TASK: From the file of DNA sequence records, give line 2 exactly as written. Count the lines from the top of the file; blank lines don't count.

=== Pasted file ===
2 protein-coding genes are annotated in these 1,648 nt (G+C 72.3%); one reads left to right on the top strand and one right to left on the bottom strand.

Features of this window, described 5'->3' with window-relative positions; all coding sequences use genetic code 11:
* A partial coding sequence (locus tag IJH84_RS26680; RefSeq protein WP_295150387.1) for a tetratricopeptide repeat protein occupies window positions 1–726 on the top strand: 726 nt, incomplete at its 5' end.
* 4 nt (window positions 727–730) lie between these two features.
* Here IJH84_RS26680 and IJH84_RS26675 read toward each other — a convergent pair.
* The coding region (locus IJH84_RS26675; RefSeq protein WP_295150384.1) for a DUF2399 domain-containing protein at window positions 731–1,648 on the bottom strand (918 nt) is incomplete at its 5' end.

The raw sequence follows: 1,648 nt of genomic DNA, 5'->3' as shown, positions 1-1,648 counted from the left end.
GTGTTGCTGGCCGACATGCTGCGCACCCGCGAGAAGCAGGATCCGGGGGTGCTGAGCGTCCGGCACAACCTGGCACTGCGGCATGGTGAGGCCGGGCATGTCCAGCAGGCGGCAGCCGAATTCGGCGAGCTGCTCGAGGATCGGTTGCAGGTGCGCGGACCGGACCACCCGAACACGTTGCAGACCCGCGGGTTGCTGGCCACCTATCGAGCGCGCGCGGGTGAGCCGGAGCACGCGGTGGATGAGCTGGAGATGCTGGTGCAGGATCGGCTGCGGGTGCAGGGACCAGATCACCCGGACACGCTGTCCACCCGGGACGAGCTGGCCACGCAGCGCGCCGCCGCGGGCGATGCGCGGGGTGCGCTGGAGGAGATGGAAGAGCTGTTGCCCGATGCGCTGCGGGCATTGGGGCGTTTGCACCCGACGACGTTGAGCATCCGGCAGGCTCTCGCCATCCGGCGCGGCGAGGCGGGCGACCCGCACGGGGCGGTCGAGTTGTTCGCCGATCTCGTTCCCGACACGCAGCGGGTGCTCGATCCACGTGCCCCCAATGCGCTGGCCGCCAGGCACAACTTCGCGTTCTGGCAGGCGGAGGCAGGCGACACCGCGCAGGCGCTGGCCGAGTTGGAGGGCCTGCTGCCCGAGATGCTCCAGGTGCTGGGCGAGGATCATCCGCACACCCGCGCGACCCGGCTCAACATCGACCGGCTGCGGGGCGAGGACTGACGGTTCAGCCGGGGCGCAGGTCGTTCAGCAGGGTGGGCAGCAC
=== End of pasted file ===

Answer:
Features of this window, described 5'->3' with window-relative positions; all coding sequences use genetic code 11: